Regular readers of this blog will have noticed that since, oh, mid-November my commentary on U.S. politics has been a little sparser. This has something to do with the results of the election ...
In any case, the whole Social Security debate has my attention, but I feel there's not much I can really say. Great program. Don't let President Bush lie his way to screwing it up. Brad DeLong and Josh Marshall provide excellent coverage of the economics and politics of the debate.
Now, one thing that everyone agrees on is that, yes, there will be a lot of people retiring in the future, and the ratio of workers to retirees will be dropping. What I haven't seen a lot of discussion of, is projections that maybe, just maybe, older people will of their own accord, decide to keep working.
I'm not exactly up on the fine details of Social Security, since I am (1) a long way from retirement and (2) not paying anything towards it as I'm on an exchange visa, but my understanding is that the rules of the program make it pretty advantageous to retire as soon as you are eligible.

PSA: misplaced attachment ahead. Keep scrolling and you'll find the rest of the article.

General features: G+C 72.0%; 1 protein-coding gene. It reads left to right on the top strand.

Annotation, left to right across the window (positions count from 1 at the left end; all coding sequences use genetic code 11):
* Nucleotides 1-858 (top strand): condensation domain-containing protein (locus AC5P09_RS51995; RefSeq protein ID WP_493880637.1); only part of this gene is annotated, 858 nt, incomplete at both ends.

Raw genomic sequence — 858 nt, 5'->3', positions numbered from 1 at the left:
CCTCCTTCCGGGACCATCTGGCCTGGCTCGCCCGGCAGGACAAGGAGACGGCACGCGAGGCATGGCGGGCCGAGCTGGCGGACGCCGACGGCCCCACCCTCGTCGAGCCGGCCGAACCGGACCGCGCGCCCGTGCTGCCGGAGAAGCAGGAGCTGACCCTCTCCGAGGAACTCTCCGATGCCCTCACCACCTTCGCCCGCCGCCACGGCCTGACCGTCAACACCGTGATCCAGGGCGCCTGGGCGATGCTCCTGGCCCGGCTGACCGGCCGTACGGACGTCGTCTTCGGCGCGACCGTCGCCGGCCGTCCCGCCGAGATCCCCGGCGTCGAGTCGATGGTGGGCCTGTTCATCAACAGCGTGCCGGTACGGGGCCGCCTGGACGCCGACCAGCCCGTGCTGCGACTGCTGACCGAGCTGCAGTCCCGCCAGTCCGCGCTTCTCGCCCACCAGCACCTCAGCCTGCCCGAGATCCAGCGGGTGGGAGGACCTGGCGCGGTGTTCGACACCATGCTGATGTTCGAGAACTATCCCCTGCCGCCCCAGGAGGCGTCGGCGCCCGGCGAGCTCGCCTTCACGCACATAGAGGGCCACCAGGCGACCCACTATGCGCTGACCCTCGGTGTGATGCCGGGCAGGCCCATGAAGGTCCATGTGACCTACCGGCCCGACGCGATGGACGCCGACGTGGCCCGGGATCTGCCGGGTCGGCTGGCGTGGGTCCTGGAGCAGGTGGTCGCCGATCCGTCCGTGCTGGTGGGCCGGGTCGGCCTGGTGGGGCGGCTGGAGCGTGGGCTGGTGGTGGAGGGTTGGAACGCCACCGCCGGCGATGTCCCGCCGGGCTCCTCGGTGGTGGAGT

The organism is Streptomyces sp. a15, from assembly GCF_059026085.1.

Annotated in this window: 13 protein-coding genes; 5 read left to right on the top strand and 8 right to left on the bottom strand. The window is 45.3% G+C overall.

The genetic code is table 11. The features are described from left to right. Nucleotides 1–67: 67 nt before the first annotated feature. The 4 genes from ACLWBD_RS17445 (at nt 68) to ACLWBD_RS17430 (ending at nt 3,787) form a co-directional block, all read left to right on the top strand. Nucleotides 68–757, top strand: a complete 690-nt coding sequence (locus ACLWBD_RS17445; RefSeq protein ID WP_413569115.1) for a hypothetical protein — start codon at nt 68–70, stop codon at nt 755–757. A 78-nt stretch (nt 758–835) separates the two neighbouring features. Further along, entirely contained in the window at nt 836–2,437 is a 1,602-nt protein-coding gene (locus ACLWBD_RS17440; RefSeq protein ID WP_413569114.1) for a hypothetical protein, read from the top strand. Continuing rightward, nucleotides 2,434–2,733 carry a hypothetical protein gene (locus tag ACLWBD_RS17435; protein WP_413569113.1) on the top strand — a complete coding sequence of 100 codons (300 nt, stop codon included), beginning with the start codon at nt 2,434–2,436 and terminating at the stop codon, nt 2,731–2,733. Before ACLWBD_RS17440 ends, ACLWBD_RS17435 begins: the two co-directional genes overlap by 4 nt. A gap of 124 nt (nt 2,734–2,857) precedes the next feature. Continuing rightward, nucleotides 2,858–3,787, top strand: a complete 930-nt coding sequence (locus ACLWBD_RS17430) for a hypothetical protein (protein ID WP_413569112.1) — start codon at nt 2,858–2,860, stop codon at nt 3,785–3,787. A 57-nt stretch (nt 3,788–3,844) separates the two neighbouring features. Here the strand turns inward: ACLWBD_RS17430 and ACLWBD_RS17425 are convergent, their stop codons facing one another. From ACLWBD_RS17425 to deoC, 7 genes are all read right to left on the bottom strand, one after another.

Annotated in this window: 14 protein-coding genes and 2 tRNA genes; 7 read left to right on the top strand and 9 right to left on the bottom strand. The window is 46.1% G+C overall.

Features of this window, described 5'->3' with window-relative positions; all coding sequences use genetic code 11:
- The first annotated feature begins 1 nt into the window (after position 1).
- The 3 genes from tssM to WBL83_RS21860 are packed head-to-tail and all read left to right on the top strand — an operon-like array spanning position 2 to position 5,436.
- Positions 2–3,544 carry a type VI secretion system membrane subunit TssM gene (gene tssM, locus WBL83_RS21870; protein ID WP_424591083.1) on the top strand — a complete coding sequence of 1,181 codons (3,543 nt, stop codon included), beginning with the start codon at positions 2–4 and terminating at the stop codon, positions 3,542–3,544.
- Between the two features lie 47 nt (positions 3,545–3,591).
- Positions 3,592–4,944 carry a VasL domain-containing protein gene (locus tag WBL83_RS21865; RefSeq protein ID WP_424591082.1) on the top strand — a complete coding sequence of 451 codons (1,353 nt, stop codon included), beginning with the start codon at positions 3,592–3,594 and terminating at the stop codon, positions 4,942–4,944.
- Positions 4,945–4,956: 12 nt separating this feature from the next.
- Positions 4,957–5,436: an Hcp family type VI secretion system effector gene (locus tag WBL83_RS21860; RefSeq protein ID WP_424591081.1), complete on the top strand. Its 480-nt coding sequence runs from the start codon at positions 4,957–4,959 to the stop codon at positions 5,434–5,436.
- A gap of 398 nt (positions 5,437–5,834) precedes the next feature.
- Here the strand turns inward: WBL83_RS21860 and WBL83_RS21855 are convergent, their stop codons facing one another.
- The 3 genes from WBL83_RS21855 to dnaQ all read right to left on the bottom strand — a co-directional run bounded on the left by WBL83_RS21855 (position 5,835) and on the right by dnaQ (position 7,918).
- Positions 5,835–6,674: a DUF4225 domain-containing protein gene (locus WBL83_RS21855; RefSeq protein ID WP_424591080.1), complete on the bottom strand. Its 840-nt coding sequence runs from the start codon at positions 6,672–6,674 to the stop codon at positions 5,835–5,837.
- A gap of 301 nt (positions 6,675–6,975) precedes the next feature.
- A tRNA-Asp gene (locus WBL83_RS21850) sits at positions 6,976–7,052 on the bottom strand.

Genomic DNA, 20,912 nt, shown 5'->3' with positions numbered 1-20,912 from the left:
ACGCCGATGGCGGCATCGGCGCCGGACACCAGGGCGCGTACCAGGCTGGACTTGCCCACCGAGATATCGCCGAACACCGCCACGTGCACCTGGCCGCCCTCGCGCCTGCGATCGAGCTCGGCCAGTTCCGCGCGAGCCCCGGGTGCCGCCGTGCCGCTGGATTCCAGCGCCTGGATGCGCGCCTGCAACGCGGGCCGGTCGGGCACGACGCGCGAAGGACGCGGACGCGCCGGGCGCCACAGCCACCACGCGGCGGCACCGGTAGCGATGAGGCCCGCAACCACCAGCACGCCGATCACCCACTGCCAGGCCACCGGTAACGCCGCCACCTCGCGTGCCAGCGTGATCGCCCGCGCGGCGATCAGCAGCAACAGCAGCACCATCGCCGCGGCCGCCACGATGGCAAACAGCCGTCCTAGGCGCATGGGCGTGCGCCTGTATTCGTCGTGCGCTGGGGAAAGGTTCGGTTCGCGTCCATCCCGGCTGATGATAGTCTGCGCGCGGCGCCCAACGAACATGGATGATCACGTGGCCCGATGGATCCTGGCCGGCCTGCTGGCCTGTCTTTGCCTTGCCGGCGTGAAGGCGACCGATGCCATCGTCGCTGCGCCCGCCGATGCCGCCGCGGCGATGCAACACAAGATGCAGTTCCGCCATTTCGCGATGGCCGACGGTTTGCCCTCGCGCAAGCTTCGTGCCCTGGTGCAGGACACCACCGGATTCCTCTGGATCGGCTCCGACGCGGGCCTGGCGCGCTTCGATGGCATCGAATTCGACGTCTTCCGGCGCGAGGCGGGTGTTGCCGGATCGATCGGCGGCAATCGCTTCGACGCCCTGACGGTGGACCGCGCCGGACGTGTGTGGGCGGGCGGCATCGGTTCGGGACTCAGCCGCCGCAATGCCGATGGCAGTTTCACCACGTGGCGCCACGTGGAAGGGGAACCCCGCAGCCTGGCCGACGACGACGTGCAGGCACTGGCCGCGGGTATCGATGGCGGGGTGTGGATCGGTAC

That said, once the number of retirees starts to rise substantially there will be some pretty tight labor markets in particular sectors. Immigration will not fill all those vacancies in positions, unless U.S. immigration law changes quite a bit. Thus, for some potential retirees in some occupations, it may actually be quite worthwhile to keep working, even with the Social Security incentives to retire right away.
It seems to me that making the retirement age more flexible, and encouraging people who can to delay retirement, should be one of the easier fixes in making any minor adjustments to Social Security that keep it solvent. Like the atheism and the foreign accent, this opinion will likely keep me out of any public office in this country, as retractions like Howard Dean's show.Posted by robe0419 at February 9, 2005 6:40 PM | TrackBack